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By Dr. Jess Trimble
I know I’m not the only one who loves a good decorative houseplant, but can you recognize which types are toxic and potentially deadly to your dog? No worries, we’re always here to help. Any plant may cause pets to have some degree of tummy upset, but some are more dangerous than others. Here we have put together a list of popular and pretty houseplants that should always be out of reach of pets.
One of the most beautiful flowers is actually extremely toxic to cats. Ingestion of any part of the plant, including the pollen, can result in severe kidney damage and death. If you have a cat in your home, we recommend avoiding lilies altogether.
These pretty flowers contain pyrethrins. If ingested they may cause gastrointestinal discomfort as well as drooling, vomiting and diarrhea. If enough of the plant is consumed, your pet may experience depression and loss of coordination.
Great for sun burns, not so much for your pets. The aloe plant is toxic to both dogs and cats. Aloin is the toxin in this plant and can cause vomiting and/or reddish urine.
Once ingested, these flowers can cause intense gastrointestinal irritation- the bulbs are particularly dangerous. Effects also include loss of appetite, shut down of the central nervous system, convulsions and cardiac abnormalities.
We agree – those pink flowers are SO pretty. The problem is that azaleas (and other plants from the rhododendron family) contain substances known as grayantoxins (also known as Mad Honey). These cause vomiting, drooling, diarrhea and weakness in pets. Severe azalea poisoning can ultimately lead to a coma and death.
Whether you’re excited by legalization or not, the ingestion of cannabis is a nightmare for pets. It can cause depression of the central nervous system and coordination issues, as well as vomiting, diarrhea, drooling, increased heart rate. In severe cases, it can cause seizures and liver failure.
This is a common garden plant popular around Easter, and all throughout Spring time. This species contains toxins that cause vomiting, depression, diarrhea, abdominal pain, drooling, anorexia and tremors.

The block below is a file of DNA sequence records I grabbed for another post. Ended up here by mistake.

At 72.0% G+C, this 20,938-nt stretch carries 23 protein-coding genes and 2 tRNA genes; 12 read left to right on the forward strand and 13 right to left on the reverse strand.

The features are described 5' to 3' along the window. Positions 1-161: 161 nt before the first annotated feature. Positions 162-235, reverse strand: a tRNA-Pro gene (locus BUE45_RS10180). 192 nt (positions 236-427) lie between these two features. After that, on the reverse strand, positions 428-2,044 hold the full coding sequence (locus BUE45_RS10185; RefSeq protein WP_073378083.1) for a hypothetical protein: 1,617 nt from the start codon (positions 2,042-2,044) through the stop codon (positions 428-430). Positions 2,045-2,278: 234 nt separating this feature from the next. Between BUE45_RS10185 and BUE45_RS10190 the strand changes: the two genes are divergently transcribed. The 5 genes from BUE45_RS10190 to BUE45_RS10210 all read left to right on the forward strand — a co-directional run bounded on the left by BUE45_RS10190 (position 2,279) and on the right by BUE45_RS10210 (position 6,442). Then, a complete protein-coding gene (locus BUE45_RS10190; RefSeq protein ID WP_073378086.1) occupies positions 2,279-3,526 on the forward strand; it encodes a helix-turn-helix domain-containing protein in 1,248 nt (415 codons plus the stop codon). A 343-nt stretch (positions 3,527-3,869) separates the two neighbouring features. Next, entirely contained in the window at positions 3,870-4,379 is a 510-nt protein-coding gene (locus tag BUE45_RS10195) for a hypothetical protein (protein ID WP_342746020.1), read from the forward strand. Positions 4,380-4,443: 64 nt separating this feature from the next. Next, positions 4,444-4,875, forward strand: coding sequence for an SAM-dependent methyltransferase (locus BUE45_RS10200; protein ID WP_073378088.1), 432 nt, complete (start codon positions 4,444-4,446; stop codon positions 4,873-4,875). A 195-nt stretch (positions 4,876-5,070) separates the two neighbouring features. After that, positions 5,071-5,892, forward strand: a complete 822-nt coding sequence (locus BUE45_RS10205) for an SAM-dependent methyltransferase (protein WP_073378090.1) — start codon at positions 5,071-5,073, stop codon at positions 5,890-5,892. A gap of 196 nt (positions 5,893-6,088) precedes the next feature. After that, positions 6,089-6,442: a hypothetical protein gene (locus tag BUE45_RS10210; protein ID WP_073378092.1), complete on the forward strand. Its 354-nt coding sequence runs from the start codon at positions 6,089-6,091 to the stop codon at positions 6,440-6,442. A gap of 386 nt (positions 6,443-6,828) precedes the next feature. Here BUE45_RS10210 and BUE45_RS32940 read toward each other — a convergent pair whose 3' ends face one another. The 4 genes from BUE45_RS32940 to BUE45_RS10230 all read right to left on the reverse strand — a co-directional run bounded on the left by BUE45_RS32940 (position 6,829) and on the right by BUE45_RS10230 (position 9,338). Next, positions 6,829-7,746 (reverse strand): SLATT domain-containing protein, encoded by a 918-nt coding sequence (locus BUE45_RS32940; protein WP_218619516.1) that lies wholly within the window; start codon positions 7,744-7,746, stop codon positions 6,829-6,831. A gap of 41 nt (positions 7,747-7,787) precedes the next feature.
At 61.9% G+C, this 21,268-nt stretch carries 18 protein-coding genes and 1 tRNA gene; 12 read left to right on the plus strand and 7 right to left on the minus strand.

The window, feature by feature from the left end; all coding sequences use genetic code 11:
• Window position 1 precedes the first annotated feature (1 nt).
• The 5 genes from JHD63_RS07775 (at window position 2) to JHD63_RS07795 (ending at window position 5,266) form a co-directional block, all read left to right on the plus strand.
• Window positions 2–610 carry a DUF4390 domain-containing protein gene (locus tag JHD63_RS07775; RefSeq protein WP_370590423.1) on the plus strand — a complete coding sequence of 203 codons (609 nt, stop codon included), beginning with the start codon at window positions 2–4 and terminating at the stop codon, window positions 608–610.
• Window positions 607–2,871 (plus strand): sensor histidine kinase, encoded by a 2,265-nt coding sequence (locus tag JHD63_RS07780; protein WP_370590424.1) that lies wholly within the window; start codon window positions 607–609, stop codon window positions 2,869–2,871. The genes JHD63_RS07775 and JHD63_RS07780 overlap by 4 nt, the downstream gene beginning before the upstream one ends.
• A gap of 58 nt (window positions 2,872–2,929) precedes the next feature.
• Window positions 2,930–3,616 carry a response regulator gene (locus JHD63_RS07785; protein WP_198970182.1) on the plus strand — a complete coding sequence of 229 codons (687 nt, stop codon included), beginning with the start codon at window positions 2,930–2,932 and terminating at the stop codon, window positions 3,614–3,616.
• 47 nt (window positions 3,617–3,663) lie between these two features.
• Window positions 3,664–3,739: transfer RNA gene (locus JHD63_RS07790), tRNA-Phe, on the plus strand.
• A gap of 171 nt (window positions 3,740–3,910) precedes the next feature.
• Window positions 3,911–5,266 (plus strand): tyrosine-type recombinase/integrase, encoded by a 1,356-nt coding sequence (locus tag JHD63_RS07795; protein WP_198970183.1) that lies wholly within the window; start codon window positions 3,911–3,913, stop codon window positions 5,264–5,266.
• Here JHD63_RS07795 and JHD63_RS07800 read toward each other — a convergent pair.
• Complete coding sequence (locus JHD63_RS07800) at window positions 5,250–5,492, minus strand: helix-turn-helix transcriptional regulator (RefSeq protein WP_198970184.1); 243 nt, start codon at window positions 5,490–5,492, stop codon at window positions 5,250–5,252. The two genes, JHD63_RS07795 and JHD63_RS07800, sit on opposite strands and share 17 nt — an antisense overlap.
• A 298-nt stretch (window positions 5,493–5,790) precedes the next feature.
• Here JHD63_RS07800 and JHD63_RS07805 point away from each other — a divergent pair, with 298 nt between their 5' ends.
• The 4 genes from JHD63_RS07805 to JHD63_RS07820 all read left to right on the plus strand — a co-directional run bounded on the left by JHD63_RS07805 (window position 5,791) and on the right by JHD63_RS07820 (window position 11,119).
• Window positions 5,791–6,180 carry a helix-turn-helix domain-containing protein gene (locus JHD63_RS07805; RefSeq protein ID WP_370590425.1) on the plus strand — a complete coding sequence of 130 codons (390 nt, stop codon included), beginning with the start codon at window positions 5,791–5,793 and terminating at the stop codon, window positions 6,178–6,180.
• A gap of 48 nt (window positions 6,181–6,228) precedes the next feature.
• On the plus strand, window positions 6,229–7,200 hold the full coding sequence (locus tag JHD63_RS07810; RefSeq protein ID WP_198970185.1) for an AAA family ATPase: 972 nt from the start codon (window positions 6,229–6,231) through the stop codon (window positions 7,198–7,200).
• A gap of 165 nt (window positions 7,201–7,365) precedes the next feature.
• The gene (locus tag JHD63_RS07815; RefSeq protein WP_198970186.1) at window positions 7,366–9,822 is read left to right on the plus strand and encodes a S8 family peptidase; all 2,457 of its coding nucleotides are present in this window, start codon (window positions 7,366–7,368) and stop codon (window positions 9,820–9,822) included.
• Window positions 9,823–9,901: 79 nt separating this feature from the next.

Jade plant (baby jade, dwarf rubber plant, jade tree, Chinese rubber plant, Japanese rubber plant or friendship tree) is toxic to cats and dogs. The toxic agent in this plant isn’t particularly identified but ingestion causes vomiting, depression, loss of coordination and in severe cases, slow heartbeat.
If chewed or ingested, this popular household plant causes mechanical irritation and swelling of the tongue and lips, along with other parts of the gastrointestinal tract. Stay away from the satin pothos (also known as the silk pothos), particularly.
The heartleaf philodendron (a.k.a. horsehead philodendron, cordatum, fiddle leaf, panda plant, split-leaf philodendron, fruit salad plant, red emerald, red princess or saddle leaf) is a very common and easy-to-grow houseplant that is toxic to both dogs and cats. This plant contains a chemical that irritates the mouth, tongue and lips of animals. A pet that ingests this plant may also experience increased salivation, vomiting and difficulty swallowing.
These ten plants are amongst the most popular choices for house plants (…and other activities), but by no means is this a comprehensive list! Other plants to avoid around the house if you have pets include the oleander, English ivy, clyclamen, peace lily, schefflera, and the autumn crocus. Before hitting your favorite nursery, please search the ASPCA’s plant database, or consult your vet.